Privacy Tidbits to start your week
The Risk-Benefit Analysis of BYOD
As we have written in the past, the proliferation of the "bring your own device" (BYOD) trend is a high-wire balancing act for IT and privacy professionals. What happens when employees leave the workplace with company assets on those devices that they own?? Does your company have a BYOD policy? Have you compartmentalized the risks? What about your ex-US employees? Think about it now -- later may be too late.
An article in InfoWorld highlights steps companies can take to protect vulnerable data.
Apple Settlement for In-App Purchases Made by Minors
In-app purchases were dealt a sharp blow from Apple last week, after it quietly agreed to return $100 million to shoppers who say their children either made purchases accidentally or did so without permission. What does this bode for e-tailers?
Zip Code Class Actions Come to Washington DC
Urban Outfitters joins the list of national retailers facing class action lawsuits over allegations of collection of customer zip codes in violation of state consumer protection laws. This latest has been filed in federal court in the District of Columbia.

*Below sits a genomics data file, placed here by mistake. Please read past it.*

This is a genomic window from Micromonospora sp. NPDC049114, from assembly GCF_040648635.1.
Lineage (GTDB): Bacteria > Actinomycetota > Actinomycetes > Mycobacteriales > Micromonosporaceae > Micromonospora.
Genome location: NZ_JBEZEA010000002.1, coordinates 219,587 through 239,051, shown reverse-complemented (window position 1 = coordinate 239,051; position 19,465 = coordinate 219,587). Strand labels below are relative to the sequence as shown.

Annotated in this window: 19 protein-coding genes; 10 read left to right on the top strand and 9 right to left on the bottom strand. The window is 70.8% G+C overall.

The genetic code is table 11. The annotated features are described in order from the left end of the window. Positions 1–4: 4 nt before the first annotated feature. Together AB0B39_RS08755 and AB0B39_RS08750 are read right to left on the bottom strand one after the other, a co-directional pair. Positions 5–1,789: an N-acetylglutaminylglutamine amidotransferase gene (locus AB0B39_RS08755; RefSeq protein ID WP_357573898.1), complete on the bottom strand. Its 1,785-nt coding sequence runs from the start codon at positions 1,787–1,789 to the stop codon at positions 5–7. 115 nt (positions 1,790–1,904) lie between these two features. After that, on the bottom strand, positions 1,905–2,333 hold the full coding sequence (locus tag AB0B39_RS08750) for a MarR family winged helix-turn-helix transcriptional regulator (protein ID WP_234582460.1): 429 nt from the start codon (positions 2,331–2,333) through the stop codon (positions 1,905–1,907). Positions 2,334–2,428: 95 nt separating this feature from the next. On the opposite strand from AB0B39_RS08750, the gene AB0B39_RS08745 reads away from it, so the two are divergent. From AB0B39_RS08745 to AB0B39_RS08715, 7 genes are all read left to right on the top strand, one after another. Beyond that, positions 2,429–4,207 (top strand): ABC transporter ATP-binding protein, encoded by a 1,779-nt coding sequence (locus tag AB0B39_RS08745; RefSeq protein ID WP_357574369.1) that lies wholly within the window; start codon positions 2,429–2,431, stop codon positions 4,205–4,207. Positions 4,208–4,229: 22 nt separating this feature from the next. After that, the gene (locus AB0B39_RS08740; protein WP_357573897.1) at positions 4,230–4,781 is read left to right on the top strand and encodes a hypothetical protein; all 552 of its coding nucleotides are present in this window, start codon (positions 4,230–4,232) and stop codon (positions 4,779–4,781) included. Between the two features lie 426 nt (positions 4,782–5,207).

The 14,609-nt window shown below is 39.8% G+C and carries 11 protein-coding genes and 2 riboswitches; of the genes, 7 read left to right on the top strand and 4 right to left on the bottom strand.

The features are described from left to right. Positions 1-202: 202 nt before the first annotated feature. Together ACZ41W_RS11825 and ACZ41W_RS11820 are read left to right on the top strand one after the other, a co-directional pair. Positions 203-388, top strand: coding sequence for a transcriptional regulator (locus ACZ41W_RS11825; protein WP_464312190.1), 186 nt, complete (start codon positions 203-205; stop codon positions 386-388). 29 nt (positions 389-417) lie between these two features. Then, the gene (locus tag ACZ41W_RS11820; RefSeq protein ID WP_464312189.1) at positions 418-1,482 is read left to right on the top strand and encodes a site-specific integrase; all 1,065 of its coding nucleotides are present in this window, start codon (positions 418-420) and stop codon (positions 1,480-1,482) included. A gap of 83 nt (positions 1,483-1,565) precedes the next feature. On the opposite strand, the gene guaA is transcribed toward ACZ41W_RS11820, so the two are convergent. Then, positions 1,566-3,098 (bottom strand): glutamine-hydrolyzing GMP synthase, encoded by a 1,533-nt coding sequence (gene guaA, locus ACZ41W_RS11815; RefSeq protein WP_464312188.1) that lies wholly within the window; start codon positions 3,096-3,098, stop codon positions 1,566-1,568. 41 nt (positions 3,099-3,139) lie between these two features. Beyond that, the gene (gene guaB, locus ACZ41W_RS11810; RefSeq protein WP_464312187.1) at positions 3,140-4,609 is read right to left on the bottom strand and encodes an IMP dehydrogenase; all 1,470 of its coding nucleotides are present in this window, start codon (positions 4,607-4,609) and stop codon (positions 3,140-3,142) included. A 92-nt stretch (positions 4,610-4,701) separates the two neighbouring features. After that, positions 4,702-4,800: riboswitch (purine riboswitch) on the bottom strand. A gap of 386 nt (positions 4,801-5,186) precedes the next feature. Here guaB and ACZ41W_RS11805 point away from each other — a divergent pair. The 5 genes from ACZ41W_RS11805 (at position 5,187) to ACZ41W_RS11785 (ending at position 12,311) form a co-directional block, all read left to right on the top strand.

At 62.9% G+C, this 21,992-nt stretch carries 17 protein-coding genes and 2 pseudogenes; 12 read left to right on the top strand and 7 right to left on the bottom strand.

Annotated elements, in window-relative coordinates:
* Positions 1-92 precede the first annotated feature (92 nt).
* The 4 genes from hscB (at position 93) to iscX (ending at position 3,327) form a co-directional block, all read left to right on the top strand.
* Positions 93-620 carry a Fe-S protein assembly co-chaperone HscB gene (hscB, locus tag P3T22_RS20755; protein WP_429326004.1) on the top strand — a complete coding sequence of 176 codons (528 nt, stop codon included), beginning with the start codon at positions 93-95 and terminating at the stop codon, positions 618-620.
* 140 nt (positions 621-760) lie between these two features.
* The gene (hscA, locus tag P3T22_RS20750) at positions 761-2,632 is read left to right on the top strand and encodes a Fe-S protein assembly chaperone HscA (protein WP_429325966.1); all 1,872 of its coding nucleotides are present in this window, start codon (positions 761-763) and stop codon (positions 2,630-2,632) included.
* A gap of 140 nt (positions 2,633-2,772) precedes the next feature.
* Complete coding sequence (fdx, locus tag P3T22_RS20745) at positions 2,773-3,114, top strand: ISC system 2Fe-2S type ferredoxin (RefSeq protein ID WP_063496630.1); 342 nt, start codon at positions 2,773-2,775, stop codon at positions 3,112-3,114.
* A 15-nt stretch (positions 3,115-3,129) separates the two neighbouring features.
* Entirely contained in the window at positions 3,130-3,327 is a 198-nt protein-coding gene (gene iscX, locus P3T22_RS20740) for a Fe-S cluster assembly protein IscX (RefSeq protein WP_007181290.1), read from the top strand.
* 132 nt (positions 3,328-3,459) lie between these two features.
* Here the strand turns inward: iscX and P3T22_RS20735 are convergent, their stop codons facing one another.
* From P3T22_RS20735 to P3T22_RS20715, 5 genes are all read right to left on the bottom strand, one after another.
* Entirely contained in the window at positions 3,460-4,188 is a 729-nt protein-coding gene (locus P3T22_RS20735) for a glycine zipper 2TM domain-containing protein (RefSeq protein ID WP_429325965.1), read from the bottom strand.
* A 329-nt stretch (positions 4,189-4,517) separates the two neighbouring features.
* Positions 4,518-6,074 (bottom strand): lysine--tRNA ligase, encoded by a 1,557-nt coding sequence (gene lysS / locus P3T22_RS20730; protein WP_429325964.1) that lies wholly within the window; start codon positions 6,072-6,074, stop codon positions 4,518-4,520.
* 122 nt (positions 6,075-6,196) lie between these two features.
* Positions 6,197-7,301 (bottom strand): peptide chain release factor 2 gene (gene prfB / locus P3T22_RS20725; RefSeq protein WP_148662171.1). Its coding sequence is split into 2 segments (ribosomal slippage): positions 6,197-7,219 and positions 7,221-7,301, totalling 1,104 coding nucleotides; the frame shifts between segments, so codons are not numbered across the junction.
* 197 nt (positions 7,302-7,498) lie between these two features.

We have written about suits in Massachusetts against Guitar Center, Bed Bath & Beyond and an important decision in a case against Michaels Stores, as well as the daddy of all consumer zip code suits, Pineda v. Williams-Sonoma, filed in California in 2011.
Survey Says: Two-Thirds (yes, TWO-THIRDS) of Employees Surveyed Knowingly Violate Privacy/Security Policies
The Financial Times conducted a survey over several years on company data security policies and procedures. Of the 165,000 employees surveys, 93 percent knowingly violate policies designed to prevent data breaches. And just in case you needed any reinforcement, the Financial Times survey reported that it also found senior executives to be the worst offenders.
Sound familiar? "More than one-third of staff ... admitted to writing down critical passwords where they can be stolen, such as on post-it notes. Other common missteps included copying sensitive documents on to portable drives and sharing passwords with colleagues."